At St. Joseph Catholic School in Waconia, the phones have been ringing far more than usual for this time of summer.
On the other end of the line: parents, anxious about the coming school year and hoping for a more definitive answer than public schools are ready to provide.
“That’s the first thing they want to know,” said Principal Bruce Richards. “Do we plan to open?”
As parents, teachers and school administrators wait for a decision on whether Minnesota’s public schools will open this fall, private schools around the state are already announcing their intention to open — and seeing a spike in interest from parents who want to see their children in school full time.
Most private schools shut down this spring and summer as the COVID-19 pandemic surged, and may do so again if conditions worsen. But leaders of those schools say their ability to make decisions independently, coupled with their small size, makes them better equipped to open — and potentially stay that way — even if neighboring public schools do not.
Faced with the prospect of more months of distance learning, a shortened school week, or a year that could include repeated rounds of closures, some parents are willing to pay tuition.
At St. Peter Catholic School in North St. Paul, Principal Alison Dahlman said a few grade levels are full and have waiting lists for the first time.
“There’s an interest from parents who are telling me on the phone that they want in-person instruction, and they’re willing to switch schools to make that happen,” she said.
It’s not clear yet how many students might shift from public to private school amid the pandemic. So far, many of the calls to private school admissions offices are from parents seeking information.
Richards, the principal at St. Joseph, said he received about 10 calls from interested parents in a two-day span last week, after the Archdiocese of St. Paul and Minneapolis announced that Twin Cities Catholic schools would open this fall. For a school with 200 students, that’s a big number.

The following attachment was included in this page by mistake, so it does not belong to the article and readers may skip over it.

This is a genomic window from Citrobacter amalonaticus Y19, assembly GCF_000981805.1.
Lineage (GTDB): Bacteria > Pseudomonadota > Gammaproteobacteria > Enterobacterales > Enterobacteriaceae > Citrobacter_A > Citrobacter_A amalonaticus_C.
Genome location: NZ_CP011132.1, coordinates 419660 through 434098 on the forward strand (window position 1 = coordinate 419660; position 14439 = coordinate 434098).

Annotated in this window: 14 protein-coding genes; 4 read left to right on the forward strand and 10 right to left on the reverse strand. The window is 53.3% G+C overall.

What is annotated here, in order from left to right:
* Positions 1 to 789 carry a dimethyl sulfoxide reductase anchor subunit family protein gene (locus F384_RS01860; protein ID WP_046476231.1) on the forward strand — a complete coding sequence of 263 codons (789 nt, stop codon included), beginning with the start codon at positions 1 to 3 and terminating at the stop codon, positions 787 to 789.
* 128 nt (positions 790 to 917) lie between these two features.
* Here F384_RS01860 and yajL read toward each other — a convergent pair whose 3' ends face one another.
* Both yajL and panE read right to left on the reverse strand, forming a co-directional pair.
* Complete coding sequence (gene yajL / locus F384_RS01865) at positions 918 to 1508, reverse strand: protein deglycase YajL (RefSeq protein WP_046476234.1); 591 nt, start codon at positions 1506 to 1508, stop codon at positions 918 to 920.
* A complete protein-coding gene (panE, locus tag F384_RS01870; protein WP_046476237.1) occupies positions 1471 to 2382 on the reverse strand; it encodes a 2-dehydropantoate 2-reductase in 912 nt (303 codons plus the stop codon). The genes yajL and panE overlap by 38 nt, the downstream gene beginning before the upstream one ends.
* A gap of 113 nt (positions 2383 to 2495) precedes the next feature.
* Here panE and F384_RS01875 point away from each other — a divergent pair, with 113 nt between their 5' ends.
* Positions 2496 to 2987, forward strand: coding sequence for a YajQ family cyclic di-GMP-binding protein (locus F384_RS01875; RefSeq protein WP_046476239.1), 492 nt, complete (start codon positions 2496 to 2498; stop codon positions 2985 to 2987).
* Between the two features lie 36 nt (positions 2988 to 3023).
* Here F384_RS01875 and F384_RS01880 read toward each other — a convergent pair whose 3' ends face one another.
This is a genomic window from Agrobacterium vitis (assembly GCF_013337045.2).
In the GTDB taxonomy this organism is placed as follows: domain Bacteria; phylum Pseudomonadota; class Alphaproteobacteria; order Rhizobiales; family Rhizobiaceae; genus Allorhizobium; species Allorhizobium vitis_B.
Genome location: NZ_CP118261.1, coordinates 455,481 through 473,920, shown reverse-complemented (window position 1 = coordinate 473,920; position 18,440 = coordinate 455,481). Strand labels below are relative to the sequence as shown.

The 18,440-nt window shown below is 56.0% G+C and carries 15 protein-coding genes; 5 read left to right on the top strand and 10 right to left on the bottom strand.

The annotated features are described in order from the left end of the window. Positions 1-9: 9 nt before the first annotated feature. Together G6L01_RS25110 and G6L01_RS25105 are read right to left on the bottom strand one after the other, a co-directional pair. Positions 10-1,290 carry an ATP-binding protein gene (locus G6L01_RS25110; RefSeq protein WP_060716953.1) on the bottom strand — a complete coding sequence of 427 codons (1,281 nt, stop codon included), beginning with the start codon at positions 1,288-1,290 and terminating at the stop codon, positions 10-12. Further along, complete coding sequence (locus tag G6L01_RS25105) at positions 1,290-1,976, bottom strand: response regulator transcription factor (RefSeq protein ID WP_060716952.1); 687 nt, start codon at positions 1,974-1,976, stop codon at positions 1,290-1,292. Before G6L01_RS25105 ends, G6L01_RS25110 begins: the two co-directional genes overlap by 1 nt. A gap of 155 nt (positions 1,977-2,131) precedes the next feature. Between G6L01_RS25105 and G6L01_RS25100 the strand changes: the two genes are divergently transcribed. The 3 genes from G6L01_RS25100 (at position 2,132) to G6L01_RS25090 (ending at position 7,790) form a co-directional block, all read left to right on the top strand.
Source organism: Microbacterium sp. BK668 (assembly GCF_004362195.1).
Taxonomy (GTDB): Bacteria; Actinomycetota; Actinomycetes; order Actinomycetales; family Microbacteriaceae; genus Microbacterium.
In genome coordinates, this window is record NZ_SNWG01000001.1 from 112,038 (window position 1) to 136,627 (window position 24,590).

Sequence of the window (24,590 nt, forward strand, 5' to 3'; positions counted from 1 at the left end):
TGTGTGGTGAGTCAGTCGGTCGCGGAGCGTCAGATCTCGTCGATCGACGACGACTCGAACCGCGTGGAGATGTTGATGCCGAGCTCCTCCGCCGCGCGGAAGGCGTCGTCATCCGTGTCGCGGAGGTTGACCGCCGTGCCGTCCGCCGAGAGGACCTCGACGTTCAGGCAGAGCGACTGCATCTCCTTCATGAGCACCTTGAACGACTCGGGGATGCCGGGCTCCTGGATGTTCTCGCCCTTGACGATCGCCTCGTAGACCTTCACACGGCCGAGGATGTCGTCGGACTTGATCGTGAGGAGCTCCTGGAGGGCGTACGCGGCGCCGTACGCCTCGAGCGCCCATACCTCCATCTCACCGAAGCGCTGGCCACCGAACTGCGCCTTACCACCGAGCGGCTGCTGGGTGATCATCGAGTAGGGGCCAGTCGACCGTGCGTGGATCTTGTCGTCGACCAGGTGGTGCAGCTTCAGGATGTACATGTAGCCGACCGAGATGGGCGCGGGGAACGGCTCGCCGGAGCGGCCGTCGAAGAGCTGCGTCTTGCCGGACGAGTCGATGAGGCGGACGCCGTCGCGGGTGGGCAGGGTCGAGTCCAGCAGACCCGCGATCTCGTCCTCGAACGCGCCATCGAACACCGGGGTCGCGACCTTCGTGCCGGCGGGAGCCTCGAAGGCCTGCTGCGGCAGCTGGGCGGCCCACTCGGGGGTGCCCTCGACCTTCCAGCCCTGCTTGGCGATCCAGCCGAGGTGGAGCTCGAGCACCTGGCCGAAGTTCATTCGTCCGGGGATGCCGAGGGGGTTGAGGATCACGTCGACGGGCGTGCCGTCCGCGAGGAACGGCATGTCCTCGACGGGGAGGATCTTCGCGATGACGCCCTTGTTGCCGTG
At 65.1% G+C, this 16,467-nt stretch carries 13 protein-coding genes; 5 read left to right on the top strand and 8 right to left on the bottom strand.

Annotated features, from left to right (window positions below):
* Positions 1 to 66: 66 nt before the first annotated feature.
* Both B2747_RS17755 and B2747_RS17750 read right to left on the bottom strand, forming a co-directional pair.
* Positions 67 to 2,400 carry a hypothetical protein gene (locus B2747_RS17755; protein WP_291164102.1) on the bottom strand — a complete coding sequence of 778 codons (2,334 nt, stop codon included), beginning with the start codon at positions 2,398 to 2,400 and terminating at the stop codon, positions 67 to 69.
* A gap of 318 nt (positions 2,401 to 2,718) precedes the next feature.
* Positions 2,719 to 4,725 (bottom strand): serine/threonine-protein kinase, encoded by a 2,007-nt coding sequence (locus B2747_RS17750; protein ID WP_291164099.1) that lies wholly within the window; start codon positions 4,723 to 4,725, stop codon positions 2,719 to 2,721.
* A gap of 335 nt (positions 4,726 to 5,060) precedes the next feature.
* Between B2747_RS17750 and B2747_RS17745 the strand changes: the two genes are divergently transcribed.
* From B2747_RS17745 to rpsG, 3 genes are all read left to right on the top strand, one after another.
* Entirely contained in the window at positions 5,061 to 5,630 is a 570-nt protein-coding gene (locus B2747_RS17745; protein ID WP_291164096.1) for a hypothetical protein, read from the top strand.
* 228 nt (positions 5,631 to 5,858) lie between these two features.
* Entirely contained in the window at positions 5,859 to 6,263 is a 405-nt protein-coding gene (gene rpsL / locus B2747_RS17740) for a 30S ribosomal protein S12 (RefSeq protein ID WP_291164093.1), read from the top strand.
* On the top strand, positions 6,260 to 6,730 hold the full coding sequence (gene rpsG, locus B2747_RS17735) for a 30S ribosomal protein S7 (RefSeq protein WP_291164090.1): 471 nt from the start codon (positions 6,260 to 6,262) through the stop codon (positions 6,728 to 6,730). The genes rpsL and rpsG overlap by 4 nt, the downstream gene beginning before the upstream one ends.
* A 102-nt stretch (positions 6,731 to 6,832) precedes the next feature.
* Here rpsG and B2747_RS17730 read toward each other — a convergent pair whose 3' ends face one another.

He said parents are trying to sort out schools’ plans on many fronts. After asking if the school will be open, the second most common question is whether students will be required to wear masks. (The answer: St. Joseph’s leaders are still figuring that out, but most likely will require masks in some areas of the building.)
“The number of inquiries in the last week is as high as it’s ever been in one week’s time,” he said. “It’s off the charts.”
It’s a similar story at many of the state’s more than 450 private schools — also known as nonpublic or independent schools — which together serve about 65,000 students.
Enrollment at Minnehaha Academy, a Minneapolis Christian school, is up over this time last year. More inquiries are also coming in at Southview Christian School, a 45-student Burnsville school affiliated with the Seventh-day Adventist Church.
West of the Twin Cities, Mayer Lutheran High School executive director Joel Landskroener said he expects even more calls if state officials direct public schools to keep students home or mandate “hybrid” instruction, where students would rotate on different days to maintain strict building capacity and social distancing rules. That announcement is expected by the week of July 27.